(b) Nothing in this memorandum shall be construed to impair or otherwise affect:

(i) authority granted by law to an executive department, agency, or the head thereof; or

(ii) functions of the Director of the Office of Management and Budget relating to budgetary, administrative, or legislative proposals.

(c) This memorandum is not intended to, and does not, create any right or benefit, substantive or procedural, enforceable at law or in equity, by any party against the United States, its departments, agencies, or entities, its officers, employees, or agents, or any other person.

4. The Director is hereby authorized and directed to publish this memorandum in the Federal Register.

BARACK OBAMA

Service Learning in the Secondary Math and Science Classroom with GIS and Remote Sensing

Dr. Brooks C. Pearson, Department of Geography, College of Liberal Arts, University of Central Arkansas has received $68,569 from the Arkansas Department of Education with funds from the U.S. Department of Education for the project “Service Learning in the Secondary Math and Science Classroom with Geographic Information Systems and Remote Sensing”. The project trains secondary math and science teachers throughout the state to use GIS and remote sensing concepts in their classrooms and to learn geospatial technologies to enhance student achievement in math and science.

Quote of the Day: Amorphousness is the Greatest Strength of Geography

“The end of geography at Harvard was typical of what happened to the field: university officials shut down its geography department in 1948, as CUNY geographer Neil Smith tells it, after being flummoxed by their ‘inability to extract a clear definition of the subject, to grasp the substance of geography, or to determine its boundaries with other disciplines.’ The academic brass ‘saw the field as hopelessly amorphous.’ But this ‘hopeless amorphousness’ is, in fact, the discipline’s greatest strength.”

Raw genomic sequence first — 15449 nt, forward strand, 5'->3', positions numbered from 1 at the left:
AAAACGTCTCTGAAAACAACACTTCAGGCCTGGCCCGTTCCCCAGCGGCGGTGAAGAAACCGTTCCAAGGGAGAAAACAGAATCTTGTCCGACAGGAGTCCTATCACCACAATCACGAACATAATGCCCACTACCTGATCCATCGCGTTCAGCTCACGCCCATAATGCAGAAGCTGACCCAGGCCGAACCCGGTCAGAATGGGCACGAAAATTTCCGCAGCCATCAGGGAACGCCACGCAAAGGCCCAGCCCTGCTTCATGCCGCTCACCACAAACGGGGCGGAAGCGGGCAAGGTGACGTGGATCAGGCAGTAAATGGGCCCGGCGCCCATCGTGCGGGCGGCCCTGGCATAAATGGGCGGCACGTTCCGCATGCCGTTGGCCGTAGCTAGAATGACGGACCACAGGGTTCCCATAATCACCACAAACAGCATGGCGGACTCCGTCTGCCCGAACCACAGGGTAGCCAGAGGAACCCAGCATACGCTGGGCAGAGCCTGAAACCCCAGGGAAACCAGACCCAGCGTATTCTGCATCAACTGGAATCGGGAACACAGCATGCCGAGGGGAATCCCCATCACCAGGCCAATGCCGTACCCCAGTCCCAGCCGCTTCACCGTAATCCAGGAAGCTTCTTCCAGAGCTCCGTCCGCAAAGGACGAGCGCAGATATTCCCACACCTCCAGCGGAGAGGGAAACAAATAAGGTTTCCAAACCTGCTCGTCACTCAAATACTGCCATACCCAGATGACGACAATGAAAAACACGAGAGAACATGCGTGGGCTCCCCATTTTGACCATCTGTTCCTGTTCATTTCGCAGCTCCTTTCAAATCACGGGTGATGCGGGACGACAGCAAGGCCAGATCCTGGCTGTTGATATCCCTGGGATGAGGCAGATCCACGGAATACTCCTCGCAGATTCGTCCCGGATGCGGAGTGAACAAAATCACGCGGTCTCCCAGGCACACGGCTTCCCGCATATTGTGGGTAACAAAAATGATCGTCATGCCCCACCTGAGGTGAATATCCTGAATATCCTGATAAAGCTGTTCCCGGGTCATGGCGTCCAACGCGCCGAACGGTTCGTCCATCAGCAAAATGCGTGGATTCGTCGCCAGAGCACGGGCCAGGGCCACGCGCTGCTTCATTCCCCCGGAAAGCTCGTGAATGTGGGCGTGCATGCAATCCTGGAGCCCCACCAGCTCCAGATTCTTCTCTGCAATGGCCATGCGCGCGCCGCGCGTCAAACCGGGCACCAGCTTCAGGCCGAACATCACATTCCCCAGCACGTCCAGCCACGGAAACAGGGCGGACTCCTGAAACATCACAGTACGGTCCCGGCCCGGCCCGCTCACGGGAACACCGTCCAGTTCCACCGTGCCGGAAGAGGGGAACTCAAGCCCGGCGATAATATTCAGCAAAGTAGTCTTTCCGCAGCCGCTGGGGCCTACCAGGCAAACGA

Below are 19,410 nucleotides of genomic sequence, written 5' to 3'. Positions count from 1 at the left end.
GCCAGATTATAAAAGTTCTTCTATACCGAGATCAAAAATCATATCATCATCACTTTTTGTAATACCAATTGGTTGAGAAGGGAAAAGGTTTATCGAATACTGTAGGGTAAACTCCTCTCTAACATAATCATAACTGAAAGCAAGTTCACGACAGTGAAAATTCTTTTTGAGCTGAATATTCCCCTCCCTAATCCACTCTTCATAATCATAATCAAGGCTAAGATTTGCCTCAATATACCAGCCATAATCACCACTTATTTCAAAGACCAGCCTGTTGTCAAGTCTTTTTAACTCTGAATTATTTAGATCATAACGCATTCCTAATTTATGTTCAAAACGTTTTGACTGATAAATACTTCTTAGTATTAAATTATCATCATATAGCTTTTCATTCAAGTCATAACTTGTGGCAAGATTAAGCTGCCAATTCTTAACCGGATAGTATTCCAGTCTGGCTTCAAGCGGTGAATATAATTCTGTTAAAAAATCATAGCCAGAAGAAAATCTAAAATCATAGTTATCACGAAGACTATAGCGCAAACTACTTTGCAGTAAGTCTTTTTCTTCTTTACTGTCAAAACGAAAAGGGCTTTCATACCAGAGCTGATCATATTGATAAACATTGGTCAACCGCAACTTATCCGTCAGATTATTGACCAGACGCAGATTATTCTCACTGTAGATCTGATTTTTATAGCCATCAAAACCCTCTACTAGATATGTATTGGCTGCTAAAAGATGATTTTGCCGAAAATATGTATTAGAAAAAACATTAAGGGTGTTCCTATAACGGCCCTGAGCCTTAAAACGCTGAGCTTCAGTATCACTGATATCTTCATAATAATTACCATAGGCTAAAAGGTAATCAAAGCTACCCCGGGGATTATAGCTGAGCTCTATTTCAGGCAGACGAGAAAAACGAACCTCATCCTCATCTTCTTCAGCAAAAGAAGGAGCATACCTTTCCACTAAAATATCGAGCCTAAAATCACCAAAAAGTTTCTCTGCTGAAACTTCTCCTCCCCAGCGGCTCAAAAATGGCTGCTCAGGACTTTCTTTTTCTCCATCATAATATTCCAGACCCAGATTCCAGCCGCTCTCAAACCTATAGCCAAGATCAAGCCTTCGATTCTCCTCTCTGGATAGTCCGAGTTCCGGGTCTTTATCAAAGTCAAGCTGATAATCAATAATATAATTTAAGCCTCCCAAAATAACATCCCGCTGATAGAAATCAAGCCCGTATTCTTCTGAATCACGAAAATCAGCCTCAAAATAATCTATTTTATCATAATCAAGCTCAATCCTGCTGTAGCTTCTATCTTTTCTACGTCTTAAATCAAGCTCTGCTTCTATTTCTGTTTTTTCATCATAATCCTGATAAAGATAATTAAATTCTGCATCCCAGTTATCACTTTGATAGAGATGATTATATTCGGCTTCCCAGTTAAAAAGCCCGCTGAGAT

–Trevor Paglen, artist, writer, and experimental geographer

USGS Mid-Continent Geographic Science Center Gets New Director

“Lawrence R. Handley has been named Director of the U.S. Geological Survey Mid-Continent Geographic Science Center based in Rolla.  Handley, a geographer who has been a wetland and spatial analysis scientist for nearly 25 years, will direct geographic science programs and projects at the USGS Center. He will oversee 28 employees working on projects that employ remote sensing, Geographic Information Systems (GIS), Global Positioning Systems (GPS), and earth monitoring techniques.”

More:  USGS gets new official

Meeting the Challenge of Climate Change with GIS

On page 4 of the new report Restructuring Federal Climate Research to Meet the Challenges of Climate Change from the National Academies Press, one of the committee’s top six priority actions for restructured climate change research is to…